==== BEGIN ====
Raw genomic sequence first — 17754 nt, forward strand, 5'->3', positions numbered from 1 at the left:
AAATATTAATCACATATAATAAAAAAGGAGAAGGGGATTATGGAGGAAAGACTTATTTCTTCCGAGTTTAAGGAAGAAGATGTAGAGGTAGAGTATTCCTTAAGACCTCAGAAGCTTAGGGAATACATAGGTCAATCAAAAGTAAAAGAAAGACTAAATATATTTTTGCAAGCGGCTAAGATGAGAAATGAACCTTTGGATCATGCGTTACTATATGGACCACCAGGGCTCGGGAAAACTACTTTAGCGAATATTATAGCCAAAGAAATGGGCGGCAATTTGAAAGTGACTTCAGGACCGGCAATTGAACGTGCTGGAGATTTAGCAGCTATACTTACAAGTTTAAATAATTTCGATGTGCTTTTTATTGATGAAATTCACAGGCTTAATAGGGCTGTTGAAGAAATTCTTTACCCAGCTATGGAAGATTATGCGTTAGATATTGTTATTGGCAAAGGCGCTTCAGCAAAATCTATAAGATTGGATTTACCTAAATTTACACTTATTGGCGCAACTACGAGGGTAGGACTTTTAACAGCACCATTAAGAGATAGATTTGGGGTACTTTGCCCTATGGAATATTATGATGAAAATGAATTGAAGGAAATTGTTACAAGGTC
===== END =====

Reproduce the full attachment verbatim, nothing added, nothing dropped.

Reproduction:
Raw genomic sequence first — 17754 nt, forward strand, 5'->3', positions numbered from 1 at the left:
AAATATTAATCACATATAATAAAAAAGGAGAAGGGGATTATGGAGGAAAGACTTATTTCTTCCGAGTTTAAGGAAGAAGATGTAGAGGTAGAGTATTCCTTAAGACCTCAGAAGCTTAGGGAATACATAGGTCAATCAAAAGTAAAAGAAAGACTAAATATATTTTTGCAAGCGGCTAAGATGAGAAATGAACCTTTGGATCATGCGTTACTATATGGACCACCAGGGCTCGGGAAAACTACTTTAGCGAATATTATAGCCAAAGAAATGGGCGGCAATTTGAAAGTGACTTCAGGACCGGCAATTGAACGTGCTGGAGATTTAGCAGCTATACTTACAAGTTTAAATAATTTCGATGTGCTTTTTATTGATGAAATTCACAGGCTTAATAGGGCTGTTGAAGAAATTCTTTACCCAGCTATGGAAGATTATGCGTTAGATATTGTTATTGGCAAAGGCGCTTCAGCAAAATCTATAAGATTGGATTTACCTAAATTTACACTTATTGGCGCAACTACGAGGGTAGGACTTTTAACAGCACCATTAAGAGATAGATTTGGGGTACTTTGCCCTATGGAATATTATGATGAAAATGAATTGAAGGAAATTGTTACAAGGTC